Antonioni & Antonioni Law Office Serving Central Massachusetts for 58 Years
Free 30-Minute Telephone Consultation 978-401-0823

Paternity rights for unwed Massachusetts fathers

Marriage isn't everyone's cup of tea. Two people may be completely committed to each other, and very much in love, but be content to stay unmarried for various reasons. But how does the law view unwed fathers? Preserving their paternity rights is just one challenge in a line of legal issues that unwed fathers in Massachusetts face. Maneuvering the system of family law in the United States can often be treacherous without competent legal expertise.

For the sake of knowledge, there are basic concepts that unwed fathers should understand. First, a dad has legal rights and recognition as a father is often only obtained by a court order. Even if a father's name is on the child's birth certificate, he is not always necessarily recognized as the child's legal father. Paternity must be adjudicated by a court of law in order to secure equal parental rights.

Without establishing paternity, a father may not have custodial rights to the child if the couple splits. Just because a father may pay child support does not mean that he will receive visitation or custodial rights. The right to spend time with a child must be specifically authorized in a court of law.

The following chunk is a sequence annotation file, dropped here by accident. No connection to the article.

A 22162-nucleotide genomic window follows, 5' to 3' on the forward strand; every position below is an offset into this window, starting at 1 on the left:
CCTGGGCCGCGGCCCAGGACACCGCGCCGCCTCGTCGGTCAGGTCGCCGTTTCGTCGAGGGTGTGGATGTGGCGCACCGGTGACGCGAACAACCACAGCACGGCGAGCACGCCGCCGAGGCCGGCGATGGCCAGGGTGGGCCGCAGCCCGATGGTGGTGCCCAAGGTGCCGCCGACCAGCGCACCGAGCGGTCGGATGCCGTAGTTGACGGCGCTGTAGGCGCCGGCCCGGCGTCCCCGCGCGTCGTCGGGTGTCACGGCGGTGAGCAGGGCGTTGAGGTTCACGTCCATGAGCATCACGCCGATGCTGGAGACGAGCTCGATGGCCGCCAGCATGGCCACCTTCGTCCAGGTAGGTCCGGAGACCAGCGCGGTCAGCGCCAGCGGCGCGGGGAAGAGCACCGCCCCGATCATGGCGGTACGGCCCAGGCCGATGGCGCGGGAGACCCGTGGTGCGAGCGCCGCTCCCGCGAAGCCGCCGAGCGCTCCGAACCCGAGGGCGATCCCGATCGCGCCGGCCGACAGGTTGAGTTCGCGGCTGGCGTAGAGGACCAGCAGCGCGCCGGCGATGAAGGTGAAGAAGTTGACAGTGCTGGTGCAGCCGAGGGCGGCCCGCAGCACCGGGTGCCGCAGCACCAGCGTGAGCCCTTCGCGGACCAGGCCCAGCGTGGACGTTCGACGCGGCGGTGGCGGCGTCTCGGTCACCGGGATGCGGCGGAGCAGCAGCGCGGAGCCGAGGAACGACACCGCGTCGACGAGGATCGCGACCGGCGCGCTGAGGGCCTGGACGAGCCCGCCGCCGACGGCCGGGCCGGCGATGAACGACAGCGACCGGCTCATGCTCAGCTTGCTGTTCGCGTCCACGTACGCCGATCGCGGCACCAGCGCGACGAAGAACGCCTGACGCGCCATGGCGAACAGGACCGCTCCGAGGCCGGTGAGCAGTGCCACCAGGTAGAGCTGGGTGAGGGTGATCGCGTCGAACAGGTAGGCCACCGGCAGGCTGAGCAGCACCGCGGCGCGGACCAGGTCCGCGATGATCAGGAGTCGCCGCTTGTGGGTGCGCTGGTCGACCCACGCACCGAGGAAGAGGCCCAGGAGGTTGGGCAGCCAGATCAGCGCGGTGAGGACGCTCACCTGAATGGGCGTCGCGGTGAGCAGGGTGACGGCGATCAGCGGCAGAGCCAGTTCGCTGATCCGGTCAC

Legal parents always have priority in decision making over a non-legal parent. For a father who is not the biological parent of a child, the easiest solution is to formally adopt the child. Without paternity rights, men who have taken responsibility as the father of the child may find their hands tied in several situations. To protect the father's rights, and the rights of the child, Massachusetts fathers can take action.

Source:, Five important things that unwed fathers need to know, Yvette Harrell, Oct. 8, 2013

No Comments

Leave a comment
Comment Information

How Can We Help ?

Bold labels are required.

Contact Information

The use of the Internet or this form for communication with the firm or any individual member of the firm does not establish an attorney-client relationship. Confidential or time-sensitive information should not be sent through this form.


Privacy Policy